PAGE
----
Kenya Grain Handler Denies Port Delays Amid Competition Push
(Bloomberg) -- The sole grain handler at East Africa’s busiest port denied that it’s responsible for delays in moving cargo as a Kenyan parliamentary committee seeks to end the monopoly.
Grain Bulk Handlers Ltd.’s specialized facilities mean a “four-time faster vessel discharge rate, translating to a $10-$15 saving per ton on freight costs due to a quicker turn-around time for vessel owners,” Chief Operating Officer Jared Locklear said in an emailed response to questions.
Annual growth of grain handled at the Port of Mombasa is projected at 7%, having increased more than sixfold over almost two decades to 2.7 million metric tonnes in 2019. The port serves Kenya and neighboring countries including Uganda and the Democratic Republic of Congo as well as the World Food Program, who import cereals including corn and wheat.
The National Assembly’s finance committee said in a report that persistent delays in clearing cereals by GBHL have resulted in high demurrage costs for importers, and want competitors licensed by 2022. Lawmakers on Tuesday voted to adopt the report recommending ending the monopoly.
Kenya Ports Authority hasn’t responded to an email seeking comment.
The committee also reported that the company’s handling charges exceed what millers would pay if they collected their grain directly from the KPA by $5.6 per unit. GBHL says that isn’t accurate and that the difference is smaller.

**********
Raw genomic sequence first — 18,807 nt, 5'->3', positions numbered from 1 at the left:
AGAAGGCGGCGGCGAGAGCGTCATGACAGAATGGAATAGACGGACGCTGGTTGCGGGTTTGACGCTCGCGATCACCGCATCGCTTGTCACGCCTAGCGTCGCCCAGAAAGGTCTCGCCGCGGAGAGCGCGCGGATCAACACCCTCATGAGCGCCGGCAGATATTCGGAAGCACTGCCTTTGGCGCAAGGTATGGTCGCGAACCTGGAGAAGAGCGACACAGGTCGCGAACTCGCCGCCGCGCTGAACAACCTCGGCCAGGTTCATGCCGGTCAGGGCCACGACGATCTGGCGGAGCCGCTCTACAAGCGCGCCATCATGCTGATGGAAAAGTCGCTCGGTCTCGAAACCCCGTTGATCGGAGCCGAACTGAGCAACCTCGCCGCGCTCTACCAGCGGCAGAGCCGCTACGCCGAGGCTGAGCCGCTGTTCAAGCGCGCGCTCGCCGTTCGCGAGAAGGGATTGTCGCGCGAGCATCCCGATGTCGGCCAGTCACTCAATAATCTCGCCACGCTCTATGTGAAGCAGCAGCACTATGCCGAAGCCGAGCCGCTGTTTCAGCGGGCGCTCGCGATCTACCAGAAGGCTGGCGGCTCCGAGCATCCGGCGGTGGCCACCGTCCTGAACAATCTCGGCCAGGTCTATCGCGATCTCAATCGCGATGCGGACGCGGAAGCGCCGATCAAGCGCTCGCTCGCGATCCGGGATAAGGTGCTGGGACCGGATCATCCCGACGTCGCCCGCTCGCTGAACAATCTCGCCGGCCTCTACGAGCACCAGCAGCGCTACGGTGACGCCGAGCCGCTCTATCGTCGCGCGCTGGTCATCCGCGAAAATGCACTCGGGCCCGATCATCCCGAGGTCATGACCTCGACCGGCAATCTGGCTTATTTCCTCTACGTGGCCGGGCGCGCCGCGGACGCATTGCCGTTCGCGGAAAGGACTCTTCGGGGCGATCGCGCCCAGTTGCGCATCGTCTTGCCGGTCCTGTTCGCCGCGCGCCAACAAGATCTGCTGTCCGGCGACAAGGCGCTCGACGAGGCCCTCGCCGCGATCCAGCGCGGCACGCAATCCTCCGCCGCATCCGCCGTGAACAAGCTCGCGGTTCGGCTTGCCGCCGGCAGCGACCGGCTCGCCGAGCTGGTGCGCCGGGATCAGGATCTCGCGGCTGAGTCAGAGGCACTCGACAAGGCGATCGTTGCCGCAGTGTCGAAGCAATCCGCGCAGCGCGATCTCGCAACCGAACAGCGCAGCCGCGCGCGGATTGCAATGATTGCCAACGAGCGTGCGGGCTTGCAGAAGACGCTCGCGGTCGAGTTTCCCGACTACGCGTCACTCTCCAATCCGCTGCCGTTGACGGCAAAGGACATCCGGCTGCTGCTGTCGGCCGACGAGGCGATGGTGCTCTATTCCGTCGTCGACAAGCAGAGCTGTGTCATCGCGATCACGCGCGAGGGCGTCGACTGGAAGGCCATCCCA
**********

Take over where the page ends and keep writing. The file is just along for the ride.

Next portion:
The ports agency’s cumulative charge comes to $17.90 per ton while GBHL’s comparable fee is $20.35, according to Locklear. Additionally, the company’s facilities and processes ensures minimal losses and users get seven days of free storage, benefits that are not available to those using the traditional bagging, Locklearsaid.
The Cereal Millers Association backs the lawmakers’ push to license more handling companies. Having one bulk grain handler isn’t ideal, according to Paloma Fernandes, the lobby’s chief executive officer. It increases the risk of food insecurity should the only grain handler fail for a substantial time, Fernandes said in an emailed response to questions.
Separately, GBHL said it’s eying opportunities to expand by potentially building a grain handling facility at the Lamu port currently under construction in Kenya, to serve countries including South Sudan and Ethiopia.
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